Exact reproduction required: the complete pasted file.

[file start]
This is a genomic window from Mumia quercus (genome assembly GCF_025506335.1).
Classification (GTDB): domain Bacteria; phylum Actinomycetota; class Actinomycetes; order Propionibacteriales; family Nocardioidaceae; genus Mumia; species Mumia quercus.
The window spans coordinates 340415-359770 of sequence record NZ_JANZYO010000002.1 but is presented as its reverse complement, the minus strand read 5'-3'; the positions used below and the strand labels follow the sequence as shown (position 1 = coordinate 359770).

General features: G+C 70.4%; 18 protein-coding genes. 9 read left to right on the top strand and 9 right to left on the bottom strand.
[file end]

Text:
This is a genomic window from Mumia quercus (genome assembly GCF_025506335.1).
Classification (GTDB): domain Bacteria; phylum Actinomycetota; class Actinomycetes; order Propionibacteriales; family Nocardioidaceae; genus Mumia; species Mumia quercus.
The window spans coordinates 340415-359770 of sequence record NZ_JANZYO010000002.1 but is presented as its reverse complement, the minus strand read 5'-3'; the positions used below and the strand labels follow the sequence as shown (position 1 = coordinate 359770).

General features: G+C 70.4%; 18 protein-coding genes. 9 read left to right on the top strand and 9 right to left on the bottom strand.